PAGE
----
Modern living now operates online, both professionally and personally. Distributed working, retail, and socialising are all the ‘new normal’, and the financial services sector is no different; the pandemic has resulted in 71% of global consumers now using digital-banking channels weekly – with contactless and digital payments at the forefront of this shift.
Due to this demand, many banks are experiencing a 50% increase in the use of their digital services. Research has shown that accelerated consumer adoption of digital banking tools has led to the growth of new digital banking users by approximately 20% over the last year alone. The decision-makers at legacy banks now have a choice to make: understand and adapt to the modern consumer’s needs and lifestyle or watch them leave.
This is different from the threat legacy banks saw in the 1990s with the rise in internet banking or even the financial crisis of 2008. Consumers now have a plethora of options available to them with a click of a touchscreen button in the palm of their hands. In order to remain a noticeable competitor in the industry, legacy financial institutions will have to cut costs by 25-50% in the next 3-5 years, which simply won’t happen. A lot needs to change.
Transformation in various forms
This transformation can materialise in various forms, from introducing operational efficiencies and superior customer experience by leveraging AI, modernising legacy systems and processes to allow for cloud-native end-to-end experiences, to building digital onboarding, quick loan disbursements, and real-time payments. With studies finding that firms could digitise many activities 20-25 times faster than previously thought possible, it’s a convenience simply waiting to happen.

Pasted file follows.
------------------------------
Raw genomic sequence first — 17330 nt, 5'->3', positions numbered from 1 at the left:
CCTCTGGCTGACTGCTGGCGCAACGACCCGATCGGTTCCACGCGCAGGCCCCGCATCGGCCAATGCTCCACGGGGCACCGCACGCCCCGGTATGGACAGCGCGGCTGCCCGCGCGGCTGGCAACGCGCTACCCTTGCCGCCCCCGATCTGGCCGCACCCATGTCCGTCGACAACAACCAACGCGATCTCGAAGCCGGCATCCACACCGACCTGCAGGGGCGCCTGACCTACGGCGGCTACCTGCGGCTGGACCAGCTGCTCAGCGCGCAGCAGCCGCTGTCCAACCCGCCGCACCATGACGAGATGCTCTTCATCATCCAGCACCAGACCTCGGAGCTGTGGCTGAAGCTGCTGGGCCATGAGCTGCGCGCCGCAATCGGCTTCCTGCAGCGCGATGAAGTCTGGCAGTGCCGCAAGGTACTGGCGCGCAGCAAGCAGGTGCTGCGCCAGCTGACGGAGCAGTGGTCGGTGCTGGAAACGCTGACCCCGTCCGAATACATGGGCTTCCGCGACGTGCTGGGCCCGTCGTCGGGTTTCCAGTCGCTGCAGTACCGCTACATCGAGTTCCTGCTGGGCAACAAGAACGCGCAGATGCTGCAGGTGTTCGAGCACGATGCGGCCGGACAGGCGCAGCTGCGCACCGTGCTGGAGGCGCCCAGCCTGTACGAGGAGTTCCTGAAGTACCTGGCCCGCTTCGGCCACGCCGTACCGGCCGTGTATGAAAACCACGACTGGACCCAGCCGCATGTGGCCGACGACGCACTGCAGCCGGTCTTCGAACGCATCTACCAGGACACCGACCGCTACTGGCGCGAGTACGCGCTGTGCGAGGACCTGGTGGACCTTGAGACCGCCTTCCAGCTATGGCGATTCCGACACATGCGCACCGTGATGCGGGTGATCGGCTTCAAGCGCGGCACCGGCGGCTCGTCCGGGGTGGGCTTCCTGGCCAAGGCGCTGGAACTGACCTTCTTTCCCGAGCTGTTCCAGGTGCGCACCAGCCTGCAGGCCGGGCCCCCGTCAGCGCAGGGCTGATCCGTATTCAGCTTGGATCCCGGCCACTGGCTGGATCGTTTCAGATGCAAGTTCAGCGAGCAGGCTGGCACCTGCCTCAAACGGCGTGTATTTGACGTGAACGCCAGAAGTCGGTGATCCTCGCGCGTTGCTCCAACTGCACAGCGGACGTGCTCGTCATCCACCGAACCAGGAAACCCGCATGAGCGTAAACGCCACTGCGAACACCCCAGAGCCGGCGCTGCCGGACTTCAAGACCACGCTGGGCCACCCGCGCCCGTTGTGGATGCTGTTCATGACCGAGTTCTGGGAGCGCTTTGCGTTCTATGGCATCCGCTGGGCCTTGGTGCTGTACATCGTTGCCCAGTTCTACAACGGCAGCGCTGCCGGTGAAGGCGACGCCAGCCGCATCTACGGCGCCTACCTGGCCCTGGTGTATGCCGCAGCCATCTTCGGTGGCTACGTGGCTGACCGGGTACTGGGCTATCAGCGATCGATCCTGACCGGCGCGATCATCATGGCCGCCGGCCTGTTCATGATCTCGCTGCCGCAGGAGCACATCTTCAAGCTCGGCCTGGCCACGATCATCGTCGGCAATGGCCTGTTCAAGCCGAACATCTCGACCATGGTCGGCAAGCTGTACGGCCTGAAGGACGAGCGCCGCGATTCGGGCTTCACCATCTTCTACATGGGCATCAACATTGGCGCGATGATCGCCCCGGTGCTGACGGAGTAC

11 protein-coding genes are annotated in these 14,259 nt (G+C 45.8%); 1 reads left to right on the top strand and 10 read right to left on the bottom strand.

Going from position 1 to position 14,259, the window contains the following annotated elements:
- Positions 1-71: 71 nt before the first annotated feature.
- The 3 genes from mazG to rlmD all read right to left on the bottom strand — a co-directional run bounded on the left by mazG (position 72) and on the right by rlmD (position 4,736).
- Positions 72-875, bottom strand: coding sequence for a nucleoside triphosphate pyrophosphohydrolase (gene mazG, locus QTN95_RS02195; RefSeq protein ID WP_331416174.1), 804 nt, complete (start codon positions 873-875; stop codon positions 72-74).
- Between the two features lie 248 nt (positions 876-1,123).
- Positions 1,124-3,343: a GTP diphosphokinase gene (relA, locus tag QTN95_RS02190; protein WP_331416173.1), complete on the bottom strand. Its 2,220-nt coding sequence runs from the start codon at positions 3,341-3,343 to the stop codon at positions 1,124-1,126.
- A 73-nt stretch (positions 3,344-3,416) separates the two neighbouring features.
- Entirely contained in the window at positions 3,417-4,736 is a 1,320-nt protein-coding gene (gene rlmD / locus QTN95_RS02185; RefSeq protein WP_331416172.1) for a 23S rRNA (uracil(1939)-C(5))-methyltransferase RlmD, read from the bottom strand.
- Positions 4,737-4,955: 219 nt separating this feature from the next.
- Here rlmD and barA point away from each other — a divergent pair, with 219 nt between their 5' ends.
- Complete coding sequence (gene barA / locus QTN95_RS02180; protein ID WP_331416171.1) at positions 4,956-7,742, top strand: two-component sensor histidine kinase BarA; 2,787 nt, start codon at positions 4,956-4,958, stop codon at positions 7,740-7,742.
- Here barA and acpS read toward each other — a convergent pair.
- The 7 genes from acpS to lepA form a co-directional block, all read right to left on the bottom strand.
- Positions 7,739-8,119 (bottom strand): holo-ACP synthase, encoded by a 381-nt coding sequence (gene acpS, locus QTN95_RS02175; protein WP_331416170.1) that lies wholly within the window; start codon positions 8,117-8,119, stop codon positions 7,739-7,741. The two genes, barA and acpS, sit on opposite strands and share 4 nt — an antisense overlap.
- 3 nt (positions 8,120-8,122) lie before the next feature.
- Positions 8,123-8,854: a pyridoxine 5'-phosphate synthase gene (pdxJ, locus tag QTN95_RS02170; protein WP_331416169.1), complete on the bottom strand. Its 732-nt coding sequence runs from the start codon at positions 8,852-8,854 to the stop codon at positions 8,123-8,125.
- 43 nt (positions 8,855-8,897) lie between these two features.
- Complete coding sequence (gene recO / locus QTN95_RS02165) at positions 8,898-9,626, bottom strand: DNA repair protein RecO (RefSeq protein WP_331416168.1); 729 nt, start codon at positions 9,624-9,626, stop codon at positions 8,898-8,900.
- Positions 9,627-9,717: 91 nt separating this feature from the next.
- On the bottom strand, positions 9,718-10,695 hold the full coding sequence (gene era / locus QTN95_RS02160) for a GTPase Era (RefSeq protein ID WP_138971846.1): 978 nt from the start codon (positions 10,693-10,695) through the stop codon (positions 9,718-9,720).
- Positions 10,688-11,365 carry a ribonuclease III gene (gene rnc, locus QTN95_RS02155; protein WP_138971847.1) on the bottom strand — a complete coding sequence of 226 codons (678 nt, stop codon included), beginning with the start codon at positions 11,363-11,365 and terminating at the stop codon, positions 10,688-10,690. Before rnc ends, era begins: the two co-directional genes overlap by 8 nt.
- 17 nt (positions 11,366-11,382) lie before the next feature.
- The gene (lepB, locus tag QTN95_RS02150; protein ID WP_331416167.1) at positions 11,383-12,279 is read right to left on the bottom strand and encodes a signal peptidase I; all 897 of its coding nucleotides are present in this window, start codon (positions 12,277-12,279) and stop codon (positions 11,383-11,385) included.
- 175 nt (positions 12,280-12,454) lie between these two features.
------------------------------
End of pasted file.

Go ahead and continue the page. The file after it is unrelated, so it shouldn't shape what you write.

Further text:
It would be wrong to imply that all legacy financial institutions have not thought about accelerating their digitisation. Research has shown that 45% of banking executives are keen on transforming their existing business models into digital ecosystems right now. So, if sentiment and plans to pivot are beginning to take shape, where are legacy banks going wrong and why are changes not being made?
It’s simple. They have their priorities all wrong. Data looking at the top banking priorities for post-pandemic FS shows the three lowest priorities mentioned are instrumental to achieving digital transformation success: innovation, operational excellence, and culture development. This lack of focus on technology, operations and culture will ultimately derail most digital banking transformation efforts, rendering these legacy banks obsolete.
Changes need to be made for these institutions to stand a chance of surviving against their disruptor counterparts. As Jack McCullogh, founder of the CFO Leadership Council, astutely said: “Few, if any, investments can give an organization a sustainable competitive advantage like an investment in technology”.
In every crisis there is an opportunity, and the pandemic is a perfect time for legacy banking to reassert themselves as a viable option for consumers and as noticeable competition in the industry. The world has been forced into digital, and these legacy firms are no exception. It is now or never.